8. Syrrhopodon involutus Schwaegr., Species Muscorum Frondosorum, Supplementum Secundum. 1:117. 1824.
Plants small to medium-sized, pale glossy, whitish green, very compact, in dense turfs. Stems elongate, much-forked, rhizoids bright-red, sometimes conspicuous. Leaves straight and appressed wet and dry, 1.5–1.8 mm long, involute, lance-acuminate, composed mostly of cancellinae, with only small areas of green cells distally on both sides of costa, axillary hairs inconspicuous; green cells of upper laminae isodiametric, smooth abaxially, bulging to unipapillose adaxially; margins bordered all around with elongate hyaline cells, entire, more or less revolute distally along the green cells; cancellinae acute distally. Gemmae infrequent, inconspicuous, adaxial on tip of costa. Sporophytes frequent. Setae 5–7 mm long; capsules short-cylindric to somewhat urceolate, sulcate with age, 0.8–1.0 mm long, with few stomata at base; opercula long rostrate; peristome of low, blunt, imperfect teeth, to 60 µm tall, teeth narrowly segmented, irregularly patterned-papillose inside and outside in distal segments. Calyptrae 1.8 mm long, papillose-roughened distally. Spores green, 19–24 µm in diameter, finely papillose.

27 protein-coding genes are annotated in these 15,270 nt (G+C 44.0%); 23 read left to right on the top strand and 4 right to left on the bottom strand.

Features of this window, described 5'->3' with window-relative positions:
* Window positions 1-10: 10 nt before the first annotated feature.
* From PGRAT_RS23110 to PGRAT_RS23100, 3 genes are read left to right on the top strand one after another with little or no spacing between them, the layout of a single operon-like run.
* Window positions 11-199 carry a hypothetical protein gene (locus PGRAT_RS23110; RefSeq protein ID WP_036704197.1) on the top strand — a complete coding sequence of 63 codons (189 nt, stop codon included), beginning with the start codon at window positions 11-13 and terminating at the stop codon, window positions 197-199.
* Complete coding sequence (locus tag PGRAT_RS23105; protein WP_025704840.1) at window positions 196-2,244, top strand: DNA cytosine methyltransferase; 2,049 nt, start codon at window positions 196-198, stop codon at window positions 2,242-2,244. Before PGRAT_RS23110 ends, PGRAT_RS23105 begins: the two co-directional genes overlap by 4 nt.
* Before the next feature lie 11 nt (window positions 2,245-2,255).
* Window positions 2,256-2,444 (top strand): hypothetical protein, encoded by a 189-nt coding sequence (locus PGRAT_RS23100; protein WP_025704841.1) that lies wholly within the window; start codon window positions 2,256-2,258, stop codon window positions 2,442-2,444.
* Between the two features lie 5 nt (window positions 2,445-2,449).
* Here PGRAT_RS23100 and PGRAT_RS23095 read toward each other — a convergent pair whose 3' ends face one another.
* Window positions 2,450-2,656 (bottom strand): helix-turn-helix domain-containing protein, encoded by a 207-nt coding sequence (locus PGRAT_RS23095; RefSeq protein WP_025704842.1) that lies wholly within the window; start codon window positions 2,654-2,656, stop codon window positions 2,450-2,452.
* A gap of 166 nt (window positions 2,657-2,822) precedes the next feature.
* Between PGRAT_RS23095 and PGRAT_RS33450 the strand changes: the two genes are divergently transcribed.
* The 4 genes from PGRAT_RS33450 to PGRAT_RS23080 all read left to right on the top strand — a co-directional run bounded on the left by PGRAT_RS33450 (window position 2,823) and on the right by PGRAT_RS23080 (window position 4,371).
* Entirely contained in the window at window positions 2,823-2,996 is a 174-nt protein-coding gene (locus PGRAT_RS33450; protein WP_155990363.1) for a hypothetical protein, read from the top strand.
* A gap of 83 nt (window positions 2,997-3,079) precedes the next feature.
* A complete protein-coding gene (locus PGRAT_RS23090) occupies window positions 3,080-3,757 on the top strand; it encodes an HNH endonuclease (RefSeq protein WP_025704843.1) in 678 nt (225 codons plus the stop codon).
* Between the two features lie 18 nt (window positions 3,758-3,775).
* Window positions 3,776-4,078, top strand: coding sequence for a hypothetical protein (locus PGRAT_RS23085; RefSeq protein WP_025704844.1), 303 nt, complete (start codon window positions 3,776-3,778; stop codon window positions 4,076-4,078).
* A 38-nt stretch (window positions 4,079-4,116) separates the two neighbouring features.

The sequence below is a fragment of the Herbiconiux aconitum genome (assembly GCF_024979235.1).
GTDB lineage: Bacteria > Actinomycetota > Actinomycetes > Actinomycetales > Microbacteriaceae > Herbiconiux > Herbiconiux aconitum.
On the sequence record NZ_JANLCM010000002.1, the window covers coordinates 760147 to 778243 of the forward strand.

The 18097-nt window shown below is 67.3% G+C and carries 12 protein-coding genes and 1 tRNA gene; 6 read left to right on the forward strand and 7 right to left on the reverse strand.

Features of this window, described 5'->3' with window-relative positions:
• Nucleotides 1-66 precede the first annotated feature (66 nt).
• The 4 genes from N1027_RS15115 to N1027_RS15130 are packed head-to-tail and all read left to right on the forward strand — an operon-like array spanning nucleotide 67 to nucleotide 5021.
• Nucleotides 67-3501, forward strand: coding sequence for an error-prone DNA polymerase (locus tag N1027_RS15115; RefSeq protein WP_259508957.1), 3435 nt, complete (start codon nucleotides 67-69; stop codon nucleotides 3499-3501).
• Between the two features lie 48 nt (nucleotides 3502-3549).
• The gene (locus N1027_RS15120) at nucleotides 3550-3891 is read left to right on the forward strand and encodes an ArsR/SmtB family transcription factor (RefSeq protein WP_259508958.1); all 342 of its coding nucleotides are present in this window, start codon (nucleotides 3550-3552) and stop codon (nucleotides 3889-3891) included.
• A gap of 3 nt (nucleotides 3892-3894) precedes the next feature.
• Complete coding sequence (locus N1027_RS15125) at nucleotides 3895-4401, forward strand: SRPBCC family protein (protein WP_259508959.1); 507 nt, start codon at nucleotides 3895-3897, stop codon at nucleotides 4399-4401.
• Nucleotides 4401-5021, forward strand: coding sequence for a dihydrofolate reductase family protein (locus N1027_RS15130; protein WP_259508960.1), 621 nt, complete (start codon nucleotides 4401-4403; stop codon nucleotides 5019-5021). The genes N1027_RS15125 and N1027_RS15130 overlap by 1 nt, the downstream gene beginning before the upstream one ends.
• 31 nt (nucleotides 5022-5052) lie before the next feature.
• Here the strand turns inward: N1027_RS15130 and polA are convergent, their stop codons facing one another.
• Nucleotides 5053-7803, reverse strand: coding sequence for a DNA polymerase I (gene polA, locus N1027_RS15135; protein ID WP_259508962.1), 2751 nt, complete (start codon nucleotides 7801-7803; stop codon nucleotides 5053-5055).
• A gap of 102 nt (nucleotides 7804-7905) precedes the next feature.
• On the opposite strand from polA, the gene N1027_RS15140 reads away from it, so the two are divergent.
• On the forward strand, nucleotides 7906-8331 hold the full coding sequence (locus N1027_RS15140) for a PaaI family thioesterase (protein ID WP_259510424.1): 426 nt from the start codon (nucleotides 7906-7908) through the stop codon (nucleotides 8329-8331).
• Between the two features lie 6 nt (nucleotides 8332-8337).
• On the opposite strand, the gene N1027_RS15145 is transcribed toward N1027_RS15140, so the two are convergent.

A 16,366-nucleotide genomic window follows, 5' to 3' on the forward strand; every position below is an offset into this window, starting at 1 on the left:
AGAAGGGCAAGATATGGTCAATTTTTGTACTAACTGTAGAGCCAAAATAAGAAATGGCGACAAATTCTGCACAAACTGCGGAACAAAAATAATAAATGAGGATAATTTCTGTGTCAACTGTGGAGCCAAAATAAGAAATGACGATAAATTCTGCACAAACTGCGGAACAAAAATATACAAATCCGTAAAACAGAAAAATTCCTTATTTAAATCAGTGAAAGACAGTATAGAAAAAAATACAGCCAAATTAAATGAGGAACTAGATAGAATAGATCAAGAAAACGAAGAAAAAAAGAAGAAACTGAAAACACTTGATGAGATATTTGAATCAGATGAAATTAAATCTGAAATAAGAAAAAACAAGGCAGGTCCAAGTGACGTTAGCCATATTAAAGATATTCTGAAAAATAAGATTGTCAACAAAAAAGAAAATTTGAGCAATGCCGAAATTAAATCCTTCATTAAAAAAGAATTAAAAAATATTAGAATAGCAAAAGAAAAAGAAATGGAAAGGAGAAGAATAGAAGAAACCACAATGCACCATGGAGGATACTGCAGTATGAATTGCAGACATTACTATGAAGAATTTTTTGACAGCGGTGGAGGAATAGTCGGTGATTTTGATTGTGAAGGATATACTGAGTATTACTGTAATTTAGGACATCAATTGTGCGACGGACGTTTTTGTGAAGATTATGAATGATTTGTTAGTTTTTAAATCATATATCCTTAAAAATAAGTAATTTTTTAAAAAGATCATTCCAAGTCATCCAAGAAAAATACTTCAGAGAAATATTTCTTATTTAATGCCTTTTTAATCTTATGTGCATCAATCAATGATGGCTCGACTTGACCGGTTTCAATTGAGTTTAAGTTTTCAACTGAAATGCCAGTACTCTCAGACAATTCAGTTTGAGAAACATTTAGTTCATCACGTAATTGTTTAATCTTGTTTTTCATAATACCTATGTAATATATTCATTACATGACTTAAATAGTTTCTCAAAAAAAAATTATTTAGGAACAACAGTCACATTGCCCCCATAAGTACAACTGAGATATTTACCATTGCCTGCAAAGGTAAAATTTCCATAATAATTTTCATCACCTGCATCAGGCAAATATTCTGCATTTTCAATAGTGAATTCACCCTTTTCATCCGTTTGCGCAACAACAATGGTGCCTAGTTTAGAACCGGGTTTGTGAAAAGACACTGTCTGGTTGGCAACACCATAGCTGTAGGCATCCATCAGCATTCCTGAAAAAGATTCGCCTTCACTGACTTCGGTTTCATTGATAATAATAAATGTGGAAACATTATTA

Type. Indonesia: “In insulae Rauwack Moluccensi,” Gaudichaud s.n. (holotype G; isotype BM).
Chinese specimens examined: HAINAN: Le-dong Co., P.-C. Chen 756a (IBSC, LAF, MO, PE).
Habitat: very rare; on tree trunks in forests at moderate elevations, 570 m; Distribution: very widespread in the Palaeotropics; China, India, throughout Malaysia, Australia, Oceania, and tropical Africa.
This species stands distinct from all other Chinese Syrrhopodon species in its peculiar leaves, in which there is only a small area of green cells toward the leaf apex, most of the leaf being composed of the large highly conspicuous cancellinae. Syrrhopodon involutus is common and often abundant in most of its distributed range, but it is rare in China. This species has been reported from China previously as S. borneensis (Hampe) Jaeg. and S. revolutus Dozy & Molk. (Lin & Reese 1988); both names were considered to be synonyms of S. involutus by Reese et al. (1986).
Illustrations: Reese & P.-J. Lin 1991 (figs. 82–88).